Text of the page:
India’s government debt could mount to 81% of GDP by 2024 even at the pre-COVID rate of growth, warns Moody’s
- Moody's Investors Service said India’s Baa2 negative rating is unlikely to improve given the economic shock triggered by the coronavirus outbreak.
- However, the report noted that the COVID-19 crisis has only exacerbated the impact of some of India’s existing evils.
- The $2.7 trillion economy, the seventh largest in the world, is riddled by low household income, high government debt, and weak policy reforms and implementation.
Moody's Investors Service said India’s Baa2 negative rating — while cutting growth estimate for the year to 0.2% — down from our previous forecast of 2.5%. is unlikely to improve given the economic shock triggered by the coronavirus outbreak. Over the next five years, India’s government debt could be as high as 81% of the country’s gross domestic product, it said.
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However, the report noted that the COVID-19 crisis has only exacerbated the impact of some of India’s existing evils. The world’s largest democracy is riddled by low household income, high government debt, and weak policy reforms and implementation.
At about 72% of estimated 2019 GDP, India's general government debt burden is 53% higher than the median countries with similar rating. What makes it worse is that nearly a quarter of the government’s revenue goes into paying interest on debt. “Under average nominal GDP growth of 9.8%, which we project as the medium-term baseline for the three years through the fiscal year ending March 2024 (fiscal 2023), we expect debt to stabilize at around 81% of GDP,” the report said.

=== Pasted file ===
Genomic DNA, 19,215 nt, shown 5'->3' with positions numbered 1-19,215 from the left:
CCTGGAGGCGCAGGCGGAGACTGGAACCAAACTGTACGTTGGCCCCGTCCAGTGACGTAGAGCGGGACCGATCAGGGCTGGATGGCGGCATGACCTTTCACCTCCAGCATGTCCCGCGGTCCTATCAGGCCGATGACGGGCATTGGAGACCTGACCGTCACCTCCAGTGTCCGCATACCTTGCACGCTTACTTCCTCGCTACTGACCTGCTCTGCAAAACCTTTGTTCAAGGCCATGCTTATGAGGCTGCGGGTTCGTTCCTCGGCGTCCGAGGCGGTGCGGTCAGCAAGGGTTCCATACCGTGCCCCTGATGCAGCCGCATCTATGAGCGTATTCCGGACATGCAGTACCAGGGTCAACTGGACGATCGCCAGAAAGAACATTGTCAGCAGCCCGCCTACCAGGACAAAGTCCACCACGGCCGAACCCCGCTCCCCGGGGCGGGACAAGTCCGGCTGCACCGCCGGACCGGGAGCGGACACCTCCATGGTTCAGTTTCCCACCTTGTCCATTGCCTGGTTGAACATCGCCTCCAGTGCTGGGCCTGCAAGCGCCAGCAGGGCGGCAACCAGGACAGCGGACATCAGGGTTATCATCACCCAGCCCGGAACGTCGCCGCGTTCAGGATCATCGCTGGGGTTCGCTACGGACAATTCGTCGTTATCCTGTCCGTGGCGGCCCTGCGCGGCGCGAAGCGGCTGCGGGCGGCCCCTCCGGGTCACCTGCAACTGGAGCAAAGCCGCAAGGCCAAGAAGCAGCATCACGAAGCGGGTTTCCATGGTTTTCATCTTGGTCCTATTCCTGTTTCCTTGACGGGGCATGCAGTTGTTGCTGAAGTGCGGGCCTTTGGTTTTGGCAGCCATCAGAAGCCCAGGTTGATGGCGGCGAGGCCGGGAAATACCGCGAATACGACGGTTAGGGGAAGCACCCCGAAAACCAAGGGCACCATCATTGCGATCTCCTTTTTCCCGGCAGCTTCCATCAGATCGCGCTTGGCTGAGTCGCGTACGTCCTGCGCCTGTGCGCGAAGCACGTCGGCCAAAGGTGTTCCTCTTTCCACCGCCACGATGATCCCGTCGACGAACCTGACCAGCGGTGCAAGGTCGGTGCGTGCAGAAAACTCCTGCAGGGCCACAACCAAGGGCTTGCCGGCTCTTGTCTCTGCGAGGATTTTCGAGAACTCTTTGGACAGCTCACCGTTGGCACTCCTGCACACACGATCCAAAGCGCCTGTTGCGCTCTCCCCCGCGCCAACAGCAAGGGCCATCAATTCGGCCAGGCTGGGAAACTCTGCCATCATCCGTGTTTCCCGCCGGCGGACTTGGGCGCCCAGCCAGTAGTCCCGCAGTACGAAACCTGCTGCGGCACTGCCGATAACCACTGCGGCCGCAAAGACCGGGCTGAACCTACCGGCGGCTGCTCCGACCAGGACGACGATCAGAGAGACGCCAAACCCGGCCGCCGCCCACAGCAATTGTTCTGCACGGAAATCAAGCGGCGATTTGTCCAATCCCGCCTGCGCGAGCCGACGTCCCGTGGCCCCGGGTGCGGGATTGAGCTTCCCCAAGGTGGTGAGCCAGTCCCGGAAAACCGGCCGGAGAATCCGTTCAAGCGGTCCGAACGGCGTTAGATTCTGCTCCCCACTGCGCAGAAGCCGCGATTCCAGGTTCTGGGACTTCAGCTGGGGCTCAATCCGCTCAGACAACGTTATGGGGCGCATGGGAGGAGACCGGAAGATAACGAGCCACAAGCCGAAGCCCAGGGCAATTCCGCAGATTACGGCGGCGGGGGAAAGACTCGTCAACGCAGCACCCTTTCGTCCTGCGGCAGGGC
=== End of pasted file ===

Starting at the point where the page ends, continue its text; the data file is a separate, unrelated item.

AdvertisementThe 9.8% nominal growth assumed by Moody’s was the rate at which India grew before the coronavirus struck. If the recovery takes longer, the debt may rise even further.
Coronavirus just increased the risk from existing flaws
The rural stress and rising joblessness reflect the declining quality of India’s economic growth has declined in recent years. “India's per-capita income increased to about $7,900 on a purchasing power parity basis in 2018, from around $3,600 in 2007, but still much lower than the Baa-rated median of $25,675. Such low incomes limit households' capacity to absorb shocks, whether domestic, external or weather-related,” the Moody’s report said.
India’s large low-income population may struggle to withstand COVID-19 crisis and that may lead to more bad loans. And that, in turn, will further weaken India’s already fragile banking system. The government revenue, which is about 21% of GDP, will fall and debt will rise in the coming years, is the rationale for Moody’s take.
The sharp fall in oil prices, and the huge stash of dollars lying with the Reserve Bank of India may soften the blow.
ICICI Bank’s earnings on May 9 will reveal the level of economic damage caused by COVID-19 at the level of small borrowers
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